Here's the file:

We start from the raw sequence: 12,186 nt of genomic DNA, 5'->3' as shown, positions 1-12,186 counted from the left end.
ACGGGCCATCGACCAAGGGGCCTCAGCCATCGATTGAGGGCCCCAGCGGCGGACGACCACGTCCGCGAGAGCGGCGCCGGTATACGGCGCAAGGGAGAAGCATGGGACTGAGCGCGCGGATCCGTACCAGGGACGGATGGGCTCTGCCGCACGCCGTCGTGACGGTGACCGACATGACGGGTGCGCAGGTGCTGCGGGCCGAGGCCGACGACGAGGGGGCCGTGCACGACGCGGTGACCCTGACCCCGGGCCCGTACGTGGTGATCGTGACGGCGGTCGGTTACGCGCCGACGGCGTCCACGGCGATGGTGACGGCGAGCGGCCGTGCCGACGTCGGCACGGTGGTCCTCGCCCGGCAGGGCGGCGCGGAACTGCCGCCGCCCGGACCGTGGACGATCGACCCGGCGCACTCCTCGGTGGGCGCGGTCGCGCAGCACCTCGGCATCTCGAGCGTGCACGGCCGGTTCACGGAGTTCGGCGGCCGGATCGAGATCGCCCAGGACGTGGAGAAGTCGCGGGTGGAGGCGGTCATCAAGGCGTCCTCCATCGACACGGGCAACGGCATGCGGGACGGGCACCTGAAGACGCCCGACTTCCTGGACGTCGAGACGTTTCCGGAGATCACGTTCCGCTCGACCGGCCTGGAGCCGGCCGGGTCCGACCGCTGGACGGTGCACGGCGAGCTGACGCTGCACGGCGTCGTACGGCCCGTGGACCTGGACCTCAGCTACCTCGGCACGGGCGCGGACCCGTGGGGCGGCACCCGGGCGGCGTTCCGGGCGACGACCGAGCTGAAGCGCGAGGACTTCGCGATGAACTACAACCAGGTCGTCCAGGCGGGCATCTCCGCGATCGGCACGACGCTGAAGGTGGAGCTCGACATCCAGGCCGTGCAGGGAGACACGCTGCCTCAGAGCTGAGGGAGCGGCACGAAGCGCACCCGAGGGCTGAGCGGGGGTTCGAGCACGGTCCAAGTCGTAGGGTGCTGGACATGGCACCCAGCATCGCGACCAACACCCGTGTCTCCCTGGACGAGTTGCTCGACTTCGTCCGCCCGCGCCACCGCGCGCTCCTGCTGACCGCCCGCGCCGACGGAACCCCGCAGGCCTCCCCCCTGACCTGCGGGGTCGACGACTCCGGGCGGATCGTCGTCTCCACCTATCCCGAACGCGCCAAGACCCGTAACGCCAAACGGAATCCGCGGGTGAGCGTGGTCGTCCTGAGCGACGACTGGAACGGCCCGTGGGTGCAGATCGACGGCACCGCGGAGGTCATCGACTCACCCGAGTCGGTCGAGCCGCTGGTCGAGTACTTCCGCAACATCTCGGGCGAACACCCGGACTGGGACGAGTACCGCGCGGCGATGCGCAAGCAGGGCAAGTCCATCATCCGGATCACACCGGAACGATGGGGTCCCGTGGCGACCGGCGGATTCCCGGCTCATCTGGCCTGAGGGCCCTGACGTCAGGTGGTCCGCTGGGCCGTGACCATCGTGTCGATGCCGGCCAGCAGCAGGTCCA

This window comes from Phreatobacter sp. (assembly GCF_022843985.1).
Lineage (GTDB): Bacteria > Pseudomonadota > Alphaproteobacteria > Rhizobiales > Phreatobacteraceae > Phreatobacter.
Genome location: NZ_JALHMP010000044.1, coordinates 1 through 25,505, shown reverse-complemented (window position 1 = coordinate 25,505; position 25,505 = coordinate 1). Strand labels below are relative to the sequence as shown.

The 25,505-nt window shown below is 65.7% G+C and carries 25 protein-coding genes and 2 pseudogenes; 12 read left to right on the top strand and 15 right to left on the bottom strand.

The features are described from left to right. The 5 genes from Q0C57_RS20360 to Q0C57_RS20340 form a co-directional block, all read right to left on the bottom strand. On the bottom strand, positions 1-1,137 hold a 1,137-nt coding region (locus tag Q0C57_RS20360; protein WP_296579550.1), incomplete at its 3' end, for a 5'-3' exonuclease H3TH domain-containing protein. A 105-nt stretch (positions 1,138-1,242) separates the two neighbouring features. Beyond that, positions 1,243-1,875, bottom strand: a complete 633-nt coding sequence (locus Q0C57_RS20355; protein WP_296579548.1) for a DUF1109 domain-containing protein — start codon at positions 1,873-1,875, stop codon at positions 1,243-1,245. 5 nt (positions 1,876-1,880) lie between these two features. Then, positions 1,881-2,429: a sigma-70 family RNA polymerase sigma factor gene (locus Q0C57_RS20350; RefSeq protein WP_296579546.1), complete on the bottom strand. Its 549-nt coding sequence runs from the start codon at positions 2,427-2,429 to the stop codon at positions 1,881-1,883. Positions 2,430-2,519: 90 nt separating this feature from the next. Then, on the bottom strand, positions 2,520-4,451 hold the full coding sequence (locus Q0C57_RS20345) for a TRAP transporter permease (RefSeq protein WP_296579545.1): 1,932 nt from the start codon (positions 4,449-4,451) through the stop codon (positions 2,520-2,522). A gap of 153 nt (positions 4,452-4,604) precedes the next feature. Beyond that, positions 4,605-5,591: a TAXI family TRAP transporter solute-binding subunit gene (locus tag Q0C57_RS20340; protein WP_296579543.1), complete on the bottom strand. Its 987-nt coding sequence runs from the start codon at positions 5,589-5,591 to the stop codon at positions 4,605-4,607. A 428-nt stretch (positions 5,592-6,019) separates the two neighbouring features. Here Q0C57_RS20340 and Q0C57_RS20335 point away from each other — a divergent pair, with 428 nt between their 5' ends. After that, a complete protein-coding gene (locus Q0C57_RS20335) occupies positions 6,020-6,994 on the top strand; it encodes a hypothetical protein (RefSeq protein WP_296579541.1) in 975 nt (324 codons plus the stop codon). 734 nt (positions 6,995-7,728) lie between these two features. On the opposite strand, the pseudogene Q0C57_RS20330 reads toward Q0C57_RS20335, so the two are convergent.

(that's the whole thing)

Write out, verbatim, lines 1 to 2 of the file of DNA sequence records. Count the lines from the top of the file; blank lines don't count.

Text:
We start from the raw sequence: 12,186 nt of genomic DNA, 5'->3' as shown, positions 1-12,186 counted from the left end.
ACGGGCCATCGACCAAGGGGCCTCAGCCATCGATTGAGGGCCCCAGCGGCGGACGACCACGTCCGCGAGAGCGGCGCCGGTATACGGCGCAAGGGAGAAGCATGGGACTGAGCGCGCGGATCCGTACCAGGGACGGATGGGCTCTGCCGCACGCCGTCGTGACGGTGACCGACATGACGGGTGCGCAGGTGCTGCGGGCCGAGGCCGACGACGAGGGGGCCGTGCACGACGCGGTGACCCTGACCCCGGGCCCGTACGTGGTGATCGTGACGGCGGTCGGTTACGCGCCGACGGCGTCCACGGCGATGGTGACGGCGAGCGGCCGTGCCGACGTCGGCACGGTGGTCCTCGCCCGGCAGGGCGGCGCGGAACTGCCGCCGCCCGGACCGTGGACGATCGACCCGGCGCACTCCTCGGTGGGCGCGGTCGCGCAGCACCTCGGCATCTCGAGCGTGCACGGCCGGTTCACGGAGTTCGGCGGCCGGATCGAGATCGCCCAGGACGTGGAGAAGTCGCGGGTGGAGGCGGTCATCAAGGCGTCCTCCATCGACACGGGCAACGGCATGCGGGACGGGCACCTGAAGACGCCCGACTTCCTGGACGTCGAGACGTTTCCGGAGATCACGTTCCGCTCGACCGGCCTGGAGCCGGCCGGGTCCGACCGCTGGACGGTGCACGGCGAGCTGACGCTGCACGGCGTCGTACGGCCCGTGGACCTGGACCTCAGCTACCTCGGCACGGGCGCGGACCCGTGGGGCGGCACCCGGGCGGCGTTCCGGGCGACGACCGAGCTGAAGCGCGAGGACTTCGCGATGAACTACAACCAGGTCGTCCAGGCGGGCATCTCCGCGATCGGCACGACGCTGAAGGTGGAGCTCGACATCCAGGCCGTGCAGGGAGACACGCTGCCTCAGAGCTGAGGGAGCGGCACGAAGCGCACCCGAGGGCTGAGCGGGGGTTCGAGCACGGTCCAAGTCGTAGGGTGCTGGACATGGCACCCAGCATCGCGACCAACACCCGTGTCTCCCTGGACGAGTTGCTCGACTTCGTCCGCCCGCGCCACCGCGCGCTCCTGCTGACCGCCCGCGCCGACGGAACCCCGCAGGCCTCCCCCCTGACCTGCGGGGTCGACGACTCCGGGCGGATCGTCGTCTCCACCTATCCCGAACGCGCCAAGACCCGTAACGCCAAACGGAATCCGCGGGTGAGCGTGGTCGTCCTGAGCGACGACTGGAACGGCCCGTGGGTGCAGATCGACGGCACCGCGGAGGTCATCGACTCACCCGAGTCGGTCGAGCCGCTGGTCGAGTACTTCCGCAACATCTCGGGCGAACACCCGGACTGGGACGAGTACCGCGCGGCGATGCGCAAGCAGGGCAAGTCCATCATCCGGATCACACCGGAACGATGGGGTCCCGTGGCGACCGGCGGATTCCCGGCTCATCTGGCCTGAGGGCCCTGACGTCAGGTGGTCCGCTGGGCCGTGACCATCGTGTCGATGCCGGCCAGCAGCAGGTCCA